From: Eric Marsden <emarsden@la...>  20040302 15:20:49

>>>>> "af" == Andreas Fuchs <asf@...> writes: af> As a nicelooking supplement to this mail, you can also visit af> af> http://sbcl.boinkor.net/benchmark/ af> af> to see a ploticused version of the numbers (with history!) below. looks good! I think it would be nice to implement the test grouping feature in clbench (:group keyword in tests.lisp), which would allow you to separate the tests into a number of pages arrays gabriel CLOS bignum misc etc [BTW the bogus results for WALKLIST/MESS are due to a bug in the released version of clbench (nondeterministic test); I've sent Andreas an updated version] I think I'll make a commonlisp.net project for clbench, so that people can track revisions more easily.  Eric Marsden <URL:http://www.laas.fr/~emarsden/>; 
From: Christophe Rhodes <csr21@ca...>  20040302 16:06:06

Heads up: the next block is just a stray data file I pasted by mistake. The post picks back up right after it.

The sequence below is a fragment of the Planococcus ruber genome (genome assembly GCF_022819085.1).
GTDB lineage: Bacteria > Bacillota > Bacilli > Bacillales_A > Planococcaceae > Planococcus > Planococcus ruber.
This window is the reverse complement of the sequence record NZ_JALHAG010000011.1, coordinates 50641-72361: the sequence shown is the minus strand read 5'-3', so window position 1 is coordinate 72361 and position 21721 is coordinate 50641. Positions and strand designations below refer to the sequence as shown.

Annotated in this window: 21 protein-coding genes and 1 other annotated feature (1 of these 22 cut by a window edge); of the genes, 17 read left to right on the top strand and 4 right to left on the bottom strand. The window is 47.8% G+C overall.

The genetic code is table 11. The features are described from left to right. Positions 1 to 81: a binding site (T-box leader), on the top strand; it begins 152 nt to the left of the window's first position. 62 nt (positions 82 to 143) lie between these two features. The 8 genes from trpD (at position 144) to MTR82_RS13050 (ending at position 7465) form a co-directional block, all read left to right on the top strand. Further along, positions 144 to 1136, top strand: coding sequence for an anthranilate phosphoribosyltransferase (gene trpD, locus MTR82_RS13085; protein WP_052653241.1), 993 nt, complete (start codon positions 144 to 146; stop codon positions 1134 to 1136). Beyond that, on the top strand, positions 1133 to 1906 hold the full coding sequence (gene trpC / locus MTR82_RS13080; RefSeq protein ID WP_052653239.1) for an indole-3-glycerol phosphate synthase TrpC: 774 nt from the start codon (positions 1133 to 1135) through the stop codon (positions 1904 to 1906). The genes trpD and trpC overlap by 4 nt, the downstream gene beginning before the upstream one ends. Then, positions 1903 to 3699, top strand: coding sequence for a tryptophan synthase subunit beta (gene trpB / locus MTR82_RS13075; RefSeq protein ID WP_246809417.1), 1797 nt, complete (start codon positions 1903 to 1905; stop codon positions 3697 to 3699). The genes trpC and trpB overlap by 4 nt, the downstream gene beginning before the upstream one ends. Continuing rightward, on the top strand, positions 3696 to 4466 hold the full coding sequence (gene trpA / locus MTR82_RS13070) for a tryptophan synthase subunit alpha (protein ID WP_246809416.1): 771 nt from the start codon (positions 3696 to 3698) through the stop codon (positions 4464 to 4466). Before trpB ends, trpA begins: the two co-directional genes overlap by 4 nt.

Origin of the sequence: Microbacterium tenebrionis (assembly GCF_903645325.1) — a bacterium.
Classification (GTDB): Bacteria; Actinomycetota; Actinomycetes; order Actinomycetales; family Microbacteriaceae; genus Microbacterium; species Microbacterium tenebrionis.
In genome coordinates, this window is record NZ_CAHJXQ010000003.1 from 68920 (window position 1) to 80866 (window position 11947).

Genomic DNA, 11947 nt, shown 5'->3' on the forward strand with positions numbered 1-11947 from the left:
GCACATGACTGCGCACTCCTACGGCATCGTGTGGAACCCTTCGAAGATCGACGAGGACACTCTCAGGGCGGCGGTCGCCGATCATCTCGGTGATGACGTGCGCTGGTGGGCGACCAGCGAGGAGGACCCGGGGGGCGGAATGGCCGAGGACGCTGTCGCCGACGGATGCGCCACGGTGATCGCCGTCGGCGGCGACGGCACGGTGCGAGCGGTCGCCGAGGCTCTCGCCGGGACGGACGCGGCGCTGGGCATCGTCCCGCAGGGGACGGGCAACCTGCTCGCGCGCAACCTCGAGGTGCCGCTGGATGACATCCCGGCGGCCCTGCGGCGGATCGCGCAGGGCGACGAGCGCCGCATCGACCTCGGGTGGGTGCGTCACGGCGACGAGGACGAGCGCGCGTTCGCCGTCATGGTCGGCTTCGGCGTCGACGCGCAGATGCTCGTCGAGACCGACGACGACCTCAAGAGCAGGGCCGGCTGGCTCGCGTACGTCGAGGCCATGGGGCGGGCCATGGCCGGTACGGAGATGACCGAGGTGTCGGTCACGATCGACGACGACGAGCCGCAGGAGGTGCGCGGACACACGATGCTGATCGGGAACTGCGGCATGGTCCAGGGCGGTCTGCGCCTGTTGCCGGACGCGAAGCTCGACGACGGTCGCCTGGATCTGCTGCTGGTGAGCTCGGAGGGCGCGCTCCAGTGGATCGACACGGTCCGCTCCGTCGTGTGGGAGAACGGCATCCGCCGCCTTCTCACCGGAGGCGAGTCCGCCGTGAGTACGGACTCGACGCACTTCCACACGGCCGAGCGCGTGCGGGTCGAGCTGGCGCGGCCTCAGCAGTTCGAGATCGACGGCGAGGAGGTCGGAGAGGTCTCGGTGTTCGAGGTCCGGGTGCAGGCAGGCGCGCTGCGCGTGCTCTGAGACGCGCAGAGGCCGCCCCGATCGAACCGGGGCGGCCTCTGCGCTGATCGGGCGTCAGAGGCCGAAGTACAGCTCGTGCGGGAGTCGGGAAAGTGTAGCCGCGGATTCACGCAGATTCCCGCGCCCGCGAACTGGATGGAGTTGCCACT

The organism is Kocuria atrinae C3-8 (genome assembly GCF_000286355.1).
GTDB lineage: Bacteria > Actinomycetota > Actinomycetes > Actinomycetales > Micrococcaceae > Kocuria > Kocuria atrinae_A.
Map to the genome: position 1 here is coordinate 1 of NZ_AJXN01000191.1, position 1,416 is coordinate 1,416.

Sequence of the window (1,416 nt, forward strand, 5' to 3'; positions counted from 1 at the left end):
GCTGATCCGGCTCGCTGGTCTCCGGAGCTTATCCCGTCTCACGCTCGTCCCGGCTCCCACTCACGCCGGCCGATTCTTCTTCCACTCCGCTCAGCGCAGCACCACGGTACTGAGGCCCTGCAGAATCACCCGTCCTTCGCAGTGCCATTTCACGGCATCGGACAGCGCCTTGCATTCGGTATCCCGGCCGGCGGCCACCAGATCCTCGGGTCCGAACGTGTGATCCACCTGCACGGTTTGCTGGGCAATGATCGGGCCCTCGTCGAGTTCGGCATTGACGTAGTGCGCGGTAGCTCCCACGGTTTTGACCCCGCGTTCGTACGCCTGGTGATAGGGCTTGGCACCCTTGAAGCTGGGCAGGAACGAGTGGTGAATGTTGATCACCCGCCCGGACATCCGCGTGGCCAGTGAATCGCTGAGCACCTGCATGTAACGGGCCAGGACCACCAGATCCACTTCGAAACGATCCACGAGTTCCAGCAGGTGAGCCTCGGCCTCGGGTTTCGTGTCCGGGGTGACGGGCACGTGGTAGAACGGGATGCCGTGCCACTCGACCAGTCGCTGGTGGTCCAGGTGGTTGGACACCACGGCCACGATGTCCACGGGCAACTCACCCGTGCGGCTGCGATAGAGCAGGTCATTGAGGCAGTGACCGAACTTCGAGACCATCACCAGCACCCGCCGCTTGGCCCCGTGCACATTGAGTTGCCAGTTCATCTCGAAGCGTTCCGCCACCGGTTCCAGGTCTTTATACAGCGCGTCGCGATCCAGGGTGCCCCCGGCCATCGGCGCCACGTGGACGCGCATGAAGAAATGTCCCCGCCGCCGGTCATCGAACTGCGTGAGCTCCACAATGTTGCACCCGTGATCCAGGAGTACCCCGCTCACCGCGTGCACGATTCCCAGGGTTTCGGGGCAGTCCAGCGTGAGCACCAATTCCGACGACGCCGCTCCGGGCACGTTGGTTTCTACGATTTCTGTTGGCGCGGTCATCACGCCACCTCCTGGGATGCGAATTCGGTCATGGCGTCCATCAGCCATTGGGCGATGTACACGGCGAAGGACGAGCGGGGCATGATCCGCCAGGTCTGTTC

Andreas Fuchs <asf@...> writes: > Hi all, > > this is a test of the emergency autobuilder & benchmark runner. In the > next few days, you can expect to see more of these in this place. If > all is well, there will be a mail sent to the list once per day (if > there were commits), starting this Thursday. Excellent! > I believe it should be possible and interesting to make a build farm > with this set of scripts (especially to see performance > improvements/degradation in nonx86 backends as well). All you would > need is rsync, tla, ploticus (perhaps, I'm thinking about a version > without ploticus) and a reasonably fast machine. If you're interested > in running this benchmark, just ask (: I think in particular a fast PowerPC benchmarker (again with historical data inasmuch as this is possible) would be very useful. My suspcion is that there are things that are sufficiently dissimilar between the PowerPC and x86 platforms that will make this interesting. > The numbers below were generated by running the emarsden benchmarks > three times. The format for the reference column is as follows: > [mean(samples_ref)  standard error(samples_ref)] > The others are relative to the reference: > (mean(samples_version) / mean(samples_ref))  standard error (samples_version) Just for the record, what I would like to see quoted for the relative times are mean(samples_version) / mean(samples_ref) and standard error(samples_version) / mean(samples_ref) Since I'm aware that not everyone has done as much statistical theory as they should^W^WI have (and even if they have they may have a slightly different convention for presenting results), let me go into this a little more. People not interested in the mathematical detail can safely elide some of this. Imagine taking k samples from a distribution X, with a view to measuring the mean, \mu, of X. By taking the mean of the sample, we get an estimate for the population mean. Label the samples x_1 ... x_k, and compute a statistic \bar{x} = \frac{1}{k} \sum_i x_i. This statistic is an unbiased estimator for the mean of the population: E_X(\bar{x}) = E(\frac{1}{k} \sum_i x_i) = \frac{1}{k} \sum_i E(x_i) = \frac{1}{k} \sum_i \mu = \mu. However, not only do we want to know an estimate for the population mean (in this specific case, "how much time does it take to run this benchmark?"), but we also want to know how wide of the mark our estimate could be. For this, we want to compute the variance of our statistic: Var_X(\bar{x}) = Var(\frac{1}{k} \sum_i x_i) = E([\frac{1}{k} \sum_i x_i]^2)  E(\frac{1}{k} \sum_i x_i)^2 = \frac{1}{k^2}E([\sum_i x_i]^2)  \mu^2 = \frac{1}{k^2}(kE(x^2) + k(k1)\mu^2)  \mu^2 = \frac{1}{k}(E(x^2)  \mu^2) = \frac{1}{k}\sigma^2 where \sigma^2 is the variance of the population X. So to get an estimate of the error on a given estimate of the mean, we estimate the standard deviation of the population, and divide by the square root of the number of samples.[*] This is what I mean, at least, when I talk about the "standard error" or "standard error on the mean", and it's what physicists quote when the say "foo was measured to be 20 +/ 3". So, with all that said (and even taking account of the fact that the calculation of the errors presented in Andreas' email is bogus for mean times not equalling 1) there are some oddities in the benchmark results. I've snipped to leave in just the odd ones, but I'll reserve further comment until more data arrive. Cheers, Christophe [*] In case you're wondering, no, this bit isn't rigorous. It's good enough for Physics, though :) > Benchmark Reference 0.8.8.3 0.8.8.1 >  > LOADFASL [ 1.600.00] 0.950.00 1.010.00 > SUMPERMUTATIONS [ 8.020.01] 1.050.01 0.990.00 > FPRINT/UGLY [ 3.270.00] 1.100.00 0.990.00 > CLOS/simpleinstantiate [ 0.760.00] 1.040.00 1.040.00 > CLOS/complexmethods [ 2.210.01] 1.060.01 1.000.01 Incidentally, this presentation isn't terribly easy to read... the graphs are a lot better, fortunately. For this, I think it would help if (a) the Reference were something altogether different (say, CMUCL, or a longdistant version of sbcl), and (b) if the remaining columns were arranged chronologically rightwards rather than leftwards (or than in order of performing the benchmarks, even worse... :) Other than that, it's looking good. Thanks very much for your work on this! Cheers, Christophe  http://wwwjcsu.jesus.cam.ac.uk/~csr21/ +44 1223 510 299/+44 7729 383 757 (setpprintdispatch 'number (lambda (s o) (declare (special b)) (format s b))) (defvar b "~&Just another Lisp hacker~%") (pprint #36rJesusCollegeCambridge)